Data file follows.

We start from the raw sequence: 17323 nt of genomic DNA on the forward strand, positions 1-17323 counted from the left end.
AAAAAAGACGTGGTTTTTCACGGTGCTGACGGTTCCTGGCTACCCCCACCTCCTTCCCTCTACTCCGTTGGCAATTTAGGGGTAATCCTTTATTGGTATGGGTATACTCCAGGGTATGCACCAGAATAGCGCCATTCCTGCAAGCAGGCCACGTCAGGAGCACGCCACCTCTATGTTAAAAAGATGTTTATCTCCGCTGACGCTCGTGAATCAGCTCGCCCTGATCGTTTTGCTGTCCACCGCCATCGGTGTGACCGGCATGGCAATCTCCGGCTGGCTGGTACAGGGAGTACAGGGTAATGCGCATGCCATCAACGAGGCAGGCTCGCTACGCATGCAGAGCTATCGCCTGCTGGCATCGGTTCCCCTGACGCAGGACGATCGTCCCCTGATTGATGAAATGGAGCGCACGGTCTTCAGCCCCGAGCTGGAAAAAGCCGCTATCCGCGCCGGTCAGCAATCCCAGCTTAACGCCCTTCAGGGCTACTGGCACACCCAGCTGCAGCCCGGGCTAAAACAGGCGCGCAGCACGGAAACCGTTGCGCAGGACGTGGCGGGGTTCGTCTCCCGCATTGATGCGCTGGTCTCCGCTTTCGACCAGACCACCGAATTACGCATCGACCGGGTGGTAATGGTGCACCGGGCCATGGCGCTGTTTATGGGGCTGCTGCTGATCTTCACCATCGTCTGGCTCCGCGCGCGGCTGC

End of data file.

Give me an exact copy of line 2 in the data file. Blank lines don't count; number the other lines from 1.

AAAAAAGACGTGGTTTTTCACGGTGCTGACGGTTCCTGGCTACCCCCACCTCCTTCCCTCTACTCCGTTGGCAATTTAGGGGTAATCCTTTATTGGTATGGGTATACTCCAGGGTATGCACCAGAATAGCGCCATTCCTGCAAGCAGGCCACGTCAGGAGCACGCCACCTCTATGTTAAAAAGATGTTTATCTCCGCTGACGCTCGTGAATCAGCTCGCCCTGATCGTTTTGCTGTCCACCGCCATCGGTGTGACCGGCATGGCAATCTCCGGCTGGCTGGTACAGGGAGTACAGGGTAATGCGCATGCCATCAACGAGGCAGGCTCGCTACGCATGCAGAGCTATCGCCTGCTGGCATCGGTTCCCCTGACGCAGGACGATCGTCCCCTGATTGATGAAATGGAGCGCACGGTCTTCAGCCCCGAGCTGGAAAAAGCCGCTATCCGCGCCGGTCAGCAATCCCAGCTTAACGCCCTTCAGGGCTACTGGCACACCCAGCTGCAGCCCGGGCTAAAACAGGCGCGCAGCACGGAAACCGTTGCGCAGGACGTGGCGGGGTTCGTCTCCCGCATTGATGCGCTGGTCTCCGCTTTCGACCAGACCACCGAATTACGCATCGACCGGGTGGTAATGGTGCACCGGGCCATGGCGCTGTTTATGGGGCTGCTGCTGATCTTCACCATCGTCTGGCTCCGCGCGCGGCTGC